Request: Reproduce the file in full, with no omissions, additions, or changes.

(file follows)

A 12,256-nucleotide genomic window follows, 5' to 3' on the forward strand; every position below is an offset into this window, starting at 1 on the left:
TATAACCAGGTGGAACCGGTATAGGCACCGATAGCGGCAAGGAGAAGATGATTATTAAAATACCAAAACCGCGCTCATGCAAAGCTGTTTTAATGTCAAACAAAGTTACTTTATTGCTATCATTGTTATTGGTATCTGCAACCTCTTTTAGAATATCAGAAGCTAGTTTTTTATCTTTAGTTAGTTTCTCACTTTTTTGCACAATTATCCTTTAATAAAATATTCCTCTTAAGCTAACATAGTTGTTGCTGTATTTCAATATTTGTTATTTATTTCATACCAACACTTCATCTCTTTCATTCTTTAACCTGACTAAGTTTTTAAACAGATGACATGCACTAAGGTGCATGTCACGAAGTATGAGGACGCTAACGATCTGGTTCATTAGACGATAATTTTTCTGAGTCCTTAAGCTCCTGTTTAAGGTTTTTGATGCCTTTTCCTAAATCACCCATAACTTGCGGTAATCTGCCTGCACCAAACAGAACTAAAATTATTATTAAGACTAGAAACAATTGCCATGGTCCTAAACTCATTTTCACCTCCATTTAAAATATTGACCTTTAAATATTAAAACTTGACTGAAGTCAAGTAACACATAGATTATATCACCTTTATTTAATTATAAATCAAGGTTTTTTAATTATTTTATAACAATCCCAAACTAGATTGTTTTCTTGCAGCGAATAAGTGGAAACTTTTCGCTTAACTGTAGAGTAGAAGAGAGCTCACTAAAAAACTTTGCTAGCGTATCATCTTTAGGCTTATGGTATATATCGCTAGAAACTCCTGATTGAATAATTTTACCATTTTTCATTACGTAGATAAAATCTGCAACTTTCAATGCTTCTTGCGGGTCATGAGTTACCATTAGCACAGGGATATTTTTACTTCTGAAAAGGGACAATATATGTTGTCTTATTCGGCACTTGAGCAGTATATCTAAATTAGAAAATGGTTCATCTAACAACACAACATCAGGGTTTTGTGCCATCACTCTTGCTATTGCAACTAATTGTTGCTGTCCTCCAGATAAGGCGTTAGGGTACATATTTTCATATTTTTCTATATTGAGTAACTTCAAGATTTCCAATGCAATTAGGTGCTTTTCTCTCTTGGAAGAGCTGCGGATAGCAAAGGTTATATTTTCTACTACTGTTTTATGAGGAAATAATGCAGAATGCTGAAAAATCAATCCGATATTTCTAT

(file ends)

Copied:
A 12,256-nucleotide genomic window follows, 5' to 3' on the forward strand; every position below is an offset into this window, starting at 1 on the left:
TATAACCAGGTGGAACCGGTATAGGCACCGATAGCGGCAAGGAGAAGATGATTATTAAAATACCAAAACCGCGCTCATGCAAAGCTGTTTTAATGTCAAACAAAGTTACTTTATTGCTATCATTGTTATTGGTATCTGCAACCTCTTTTAGAATATCAGAAGCTAGTTTTTTATCTTTAGTTAGTTTCTCACTTTTTTGCACAATTATCCTTTAATAAAATATTCCTCTTAAGCTAACATAGTTGTTGCTGTATTTCAATATTTGTTATTTATTTCATACCAACACTTCATCTCTTTCATTCTTTAACCTGACTAAGTTTTTAAACAGATGACATGCACTAAGGTGCATGTCACGAAGTATGAGGACGCTAACGATCTGGTTCATTAGACGATAATTTTTCTGAGTCCTTAAGCTCCTGTTTAAGGTTTTTGATGCCTTTTCCTAAATCACCCATAACTTGCGGTAATCTGCCTGCACCAAACAGAACTAAAATTATTATTAAGACTAGAAACAATTGCCATGGTCCTAAACTCATTTTCACCTCCATTTAAAATATTGACCTTTAAATATTAAAACTTGACTGAAGTCAAGTAACACATAGATTATATCACCTTTATTTAATTATAAATCAAGGTTTTTTAATTATTTTATAACAATCCCAAACTAGATTGTTTTCTTGCAGCGAATAAGTGGAAACTTTTCGCTTAACTGTAGAGTAGAAGAGAGCTCACTAAAAAACTTTGCTAGCGTATCATCTTTAGGCTTATGGTATATATCGCTAGAAACTCCTGATTGAATAATTTTACCATTTTTCATTACGTAGATAAAATCTGCAACTTTCAATGCTTCTTGCGGGTCATGAGTTACCATTAGCACAGGGATATTTTTACTTCTGAAAAGGGACAATATATGTTGTCTTATTCGGCACTTGAGCAGTATATCTAAATTAGAAAATGGTTCATCTAACAACACAACATCAGGGTTTTGTGCCATCACTCTTGCTATTGCAACTAATTGTTGCTGTCCTCCAGATAAGGCGTTAGGGTACATATTTTCATATTTTTCTATATTGAGTAACTTCAAGATTTCCAATGCAATTAGGTGCTTTTCTCTCTTGGAAGAGCTGCGGATAGCAAAGGTTATATTTTCTACTACTGTTTTATGAGGAAATAATGCAGAATGCTGAAAAATCAATCCGATATTTCTAT